Lee is presented with a series of vulnerability and compassion moments from other people, cumulative examples that life still has worth—from the medical staff in the hospital where his brother dies to his nephew’s open moments of vulnerability to his own memories of his brother’s deep affection for him and his ex-wife’s fragile and risky admission that she still loves him.
In the final scene, Lee and his nephew are out on the family boat fishing. He has forfeited his guardianship and plans to return to Boston. He has chosen, in the end, not to move out of his soul’s bleak darkness. As the Romans would say, “Noli Me Tangere” (a loose translation—“let nothing touch me”)
“Moonlight,” won “best picture” award at this year’s Oscar’s after a traumatic envelope mixup. It is a one-of-a-kind film about a coming of age black young man who discovers, early in his fragile life, that he is gay.
As a pre-teenager, Chiron’s gay identity comes down on him like a falling meteor when his alcoholic-drug addicted mother, in a fit of self-loathing, screams “faggot” at him.
In high school, Chiron is bullied, taunted, and beaten but has a spontaneous, first-kiss and consummated sexual experience on the beach with one of his classmates.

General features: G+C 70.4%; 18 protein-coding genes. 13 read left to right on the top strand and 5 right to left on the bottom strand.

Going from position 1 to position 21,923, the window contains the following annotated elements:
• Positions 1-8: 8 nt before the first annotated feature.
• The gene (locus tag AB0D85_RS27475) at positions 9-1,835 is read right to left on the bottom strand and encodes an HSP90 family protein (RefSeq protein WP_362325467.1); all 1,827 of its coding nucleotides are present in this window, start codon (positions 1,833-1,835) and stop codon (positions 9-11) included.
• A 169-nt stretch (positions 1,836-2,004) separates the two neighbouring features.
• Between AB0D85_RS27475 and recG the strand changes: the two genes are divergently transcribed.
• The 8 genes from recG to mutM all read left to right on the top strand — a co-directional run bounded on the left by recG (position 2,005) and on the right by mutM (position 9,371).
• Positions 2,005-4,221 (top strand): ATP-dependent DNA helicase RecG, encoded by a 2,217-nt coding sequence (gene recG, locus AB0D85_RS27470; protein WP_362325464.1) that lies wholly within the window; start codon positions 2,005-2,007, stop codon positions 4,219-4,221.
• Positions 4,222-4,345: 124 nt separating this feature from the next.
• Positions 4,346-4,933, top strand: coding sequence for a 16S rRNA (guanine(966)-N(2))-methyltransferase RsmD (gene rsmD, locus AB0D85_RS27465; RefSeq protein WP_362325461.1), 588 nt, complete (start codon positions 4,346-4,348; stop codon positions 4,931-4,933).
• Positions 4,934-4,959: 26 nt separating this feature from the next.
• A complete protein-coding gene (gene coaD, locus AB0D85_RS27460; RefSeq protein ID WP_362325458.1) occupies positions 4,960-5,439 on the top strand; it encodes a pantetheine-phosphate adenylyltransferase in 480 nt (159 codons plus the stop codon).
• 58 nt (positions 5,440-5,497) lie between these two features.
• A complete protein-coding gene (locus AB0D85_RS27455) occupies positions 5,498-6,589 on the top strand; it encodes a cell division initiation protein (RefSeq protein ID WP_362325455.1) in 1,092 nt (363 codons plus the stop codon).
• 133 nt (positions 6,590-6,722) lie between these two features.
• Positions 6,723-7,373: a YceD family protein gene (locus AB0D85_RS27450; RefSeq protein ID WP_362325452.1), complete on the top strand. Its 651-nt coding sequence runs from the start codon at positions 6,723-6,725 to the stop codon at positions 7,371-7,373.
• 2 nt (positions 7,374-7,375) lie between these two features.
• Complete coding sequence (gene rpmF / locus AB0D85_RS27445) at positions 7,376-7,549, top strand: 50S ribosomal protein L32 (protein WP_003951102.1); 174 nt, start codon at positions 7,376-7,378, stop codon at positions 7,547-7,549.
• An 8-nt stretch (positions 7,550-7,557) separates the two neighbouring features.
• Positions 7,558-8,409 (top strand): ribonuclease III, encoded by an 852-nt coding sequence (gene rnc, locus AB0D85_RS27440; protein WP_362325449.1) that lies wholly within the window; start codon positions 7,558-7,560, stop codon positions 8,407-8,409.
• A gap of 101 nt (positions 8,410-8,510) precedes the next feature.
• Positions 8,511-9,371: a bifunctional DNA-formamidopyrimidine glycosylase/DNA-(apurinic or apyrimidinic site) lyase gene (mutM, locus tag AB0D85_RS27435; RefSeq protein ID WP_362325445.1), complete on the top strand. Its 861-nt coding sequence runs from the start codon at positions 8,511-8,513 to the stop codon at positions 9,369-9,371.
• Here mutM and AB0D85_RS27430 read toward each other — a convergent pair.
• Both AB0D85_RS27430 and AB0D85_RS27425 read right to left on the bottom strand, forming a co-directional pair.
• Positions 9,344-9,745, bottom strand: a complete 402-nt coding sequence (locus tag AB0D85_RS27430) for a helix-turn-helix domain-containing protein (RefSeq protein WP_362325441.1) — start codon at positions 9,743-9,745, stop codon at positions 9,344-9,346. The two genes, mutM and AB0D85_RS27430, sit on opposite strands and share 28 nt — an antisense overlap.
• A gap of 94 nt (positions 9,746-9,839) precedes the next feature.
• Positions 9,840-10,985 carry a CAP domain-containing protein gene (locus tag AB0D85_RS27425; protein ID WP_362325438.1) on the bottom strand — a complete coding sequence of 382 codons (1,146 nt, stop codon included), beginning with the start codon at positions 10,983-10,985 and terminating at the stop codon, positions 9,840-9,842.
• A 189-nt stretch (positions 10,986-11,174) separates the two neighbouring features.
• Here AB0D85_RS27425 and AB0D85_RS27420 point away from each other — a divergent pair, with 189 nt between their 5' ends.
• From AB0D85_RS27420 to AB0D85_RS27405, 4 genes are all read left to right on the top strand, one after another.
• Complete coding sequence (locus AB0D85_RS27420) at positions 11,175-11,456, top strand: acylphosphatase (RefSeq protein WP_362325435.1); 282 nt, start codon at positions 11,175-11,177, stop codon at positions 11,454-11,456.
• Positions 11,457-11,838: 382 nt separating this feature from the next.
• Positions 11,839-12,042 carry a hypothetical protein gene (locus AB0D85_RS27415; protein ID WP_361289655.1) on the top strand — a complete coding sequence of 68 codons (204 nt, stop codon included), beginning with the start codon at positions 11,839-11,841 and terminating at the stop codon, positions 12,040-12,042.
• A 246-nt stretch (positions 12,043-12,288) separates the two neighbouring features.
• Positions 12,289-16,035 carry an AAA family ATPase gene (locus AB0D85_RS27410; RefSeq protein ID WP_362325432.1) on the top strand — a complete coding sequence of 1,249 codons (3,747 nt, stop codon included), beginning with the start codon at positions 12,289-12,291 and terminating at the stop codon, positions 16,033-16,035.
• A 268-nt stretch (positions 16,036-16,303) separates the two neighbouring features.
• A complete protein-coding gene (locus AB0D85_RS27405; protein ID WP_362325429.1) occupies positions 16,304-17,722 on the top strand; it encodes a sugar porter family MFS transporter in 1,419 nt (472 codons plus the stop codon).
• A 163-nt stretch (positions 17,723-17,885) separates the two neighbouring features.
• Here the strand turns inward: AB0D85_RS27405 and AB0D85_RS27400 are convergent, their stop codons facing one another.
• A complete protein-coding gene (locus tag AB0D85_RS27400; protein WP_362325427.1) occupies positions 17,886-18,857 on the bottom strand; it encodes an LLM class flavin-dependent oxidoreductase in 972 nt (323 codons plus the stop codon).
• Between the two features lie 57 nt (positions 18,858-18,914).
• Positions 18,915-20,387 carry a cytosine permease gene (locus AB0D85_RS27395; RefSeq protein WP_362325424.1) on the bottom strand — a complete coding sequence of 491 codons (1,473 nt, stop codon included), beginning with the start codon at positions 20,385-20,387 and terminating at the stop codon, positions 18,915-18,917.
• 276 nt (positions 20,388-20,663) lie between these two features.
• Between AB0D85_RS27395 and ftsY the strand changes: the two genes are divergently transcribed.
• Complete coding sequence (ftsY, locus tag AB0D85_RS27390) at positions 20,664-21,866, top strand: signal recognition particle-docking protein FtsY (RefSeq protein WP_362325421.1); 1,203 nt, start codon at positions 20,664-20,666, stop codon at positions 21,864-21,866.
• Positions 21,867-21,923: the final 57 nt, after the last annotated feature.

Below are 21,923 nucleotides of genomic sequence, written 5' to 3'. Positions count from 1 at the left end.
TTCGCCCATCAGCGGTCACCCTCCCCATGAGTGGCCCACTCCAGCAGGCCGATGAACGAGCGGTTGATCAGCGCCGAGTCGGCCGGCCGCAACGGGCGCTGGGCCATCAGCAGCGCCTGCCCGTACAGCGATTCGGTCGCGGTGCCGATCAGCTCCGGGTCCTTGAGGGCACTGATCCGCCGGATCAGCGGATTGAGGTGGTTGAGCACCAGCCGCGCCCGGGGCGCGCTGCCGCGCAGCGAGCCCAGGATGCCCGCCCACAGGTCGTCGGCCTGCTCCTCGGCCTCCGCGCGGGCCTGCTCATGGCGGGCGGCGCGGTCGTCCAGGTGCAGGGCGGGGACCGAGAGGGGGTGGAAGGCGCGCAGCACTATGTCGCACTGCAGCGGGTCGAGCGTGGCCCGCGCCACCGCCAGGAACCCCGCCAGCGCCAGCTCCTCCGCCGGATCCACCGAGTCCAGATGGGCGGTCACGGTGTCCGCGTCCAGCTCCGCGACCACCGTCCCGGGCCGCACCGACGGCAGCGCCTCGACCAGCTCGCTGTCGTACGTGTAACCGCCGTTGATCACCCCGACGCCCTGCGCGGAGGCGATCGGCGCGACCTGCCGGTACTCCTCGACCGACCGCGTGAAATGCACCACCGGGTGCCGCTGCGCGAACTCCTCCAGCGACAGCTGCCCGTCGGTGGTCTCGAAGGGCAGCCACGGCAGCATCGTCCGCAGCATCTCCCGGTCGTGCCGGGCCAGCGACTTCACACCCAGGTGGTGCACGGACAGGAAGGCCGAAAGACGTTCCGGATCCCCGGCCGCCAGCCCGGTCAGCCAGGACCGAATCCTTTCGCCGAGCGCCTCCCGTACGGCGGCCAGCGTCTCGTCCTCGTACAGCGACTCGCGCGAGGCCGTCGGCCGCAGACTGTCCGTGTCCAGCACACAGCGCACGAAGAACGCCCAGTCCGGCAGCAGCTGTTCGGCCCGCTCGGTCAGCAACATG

Many years later, he ends up being a drug dealer mirroring the behavior of an older man who became a kind of surrogate father to the younger Chiron teaching him to swim and who, with his girlfriend, occasionally offered the young boy a place to hang out, eat, and escape from his cocaine-addicted mother.
Unexpectedly, Chiron receives a night phone call from his high school buddy with whom he had his first and only sexual experience. He eventually decides to take the road trip to make a surprise visit. After his friend makes him dinner, Chiron awkwardly admits he has never been touched by anyone else, as his friend cradles him in his arms in a final tender scene.
What I loved about this film is that it is not rushed. Each scene is given its moment, sometimes painfully, sometimes tenderly, without stealing or overshadowing the other. Although the central character’s life choice to sell drugs gives the film an ominous tone of fatalism, the restrained optimism of the narrative has more than its day in court—-Chiron eventually forgives his mother after she ends up in a rehab and at least two sets of characters are on Chiron’s side: the young couple who offer him refuge from his addicted mother and the high school friend who, even after his own marriage and separation, is still emotionally attached to Chiron.
Chiron’s character has heavy layers of loneliness, isolation, introversion, and painful shyness. But, in the end, the movie gives us an emphatic sense that he’s a survivor. And, viewers leave the film feeling Chiron has at least one moment of psychological relief in his friend’s obvious emotional and physical affection.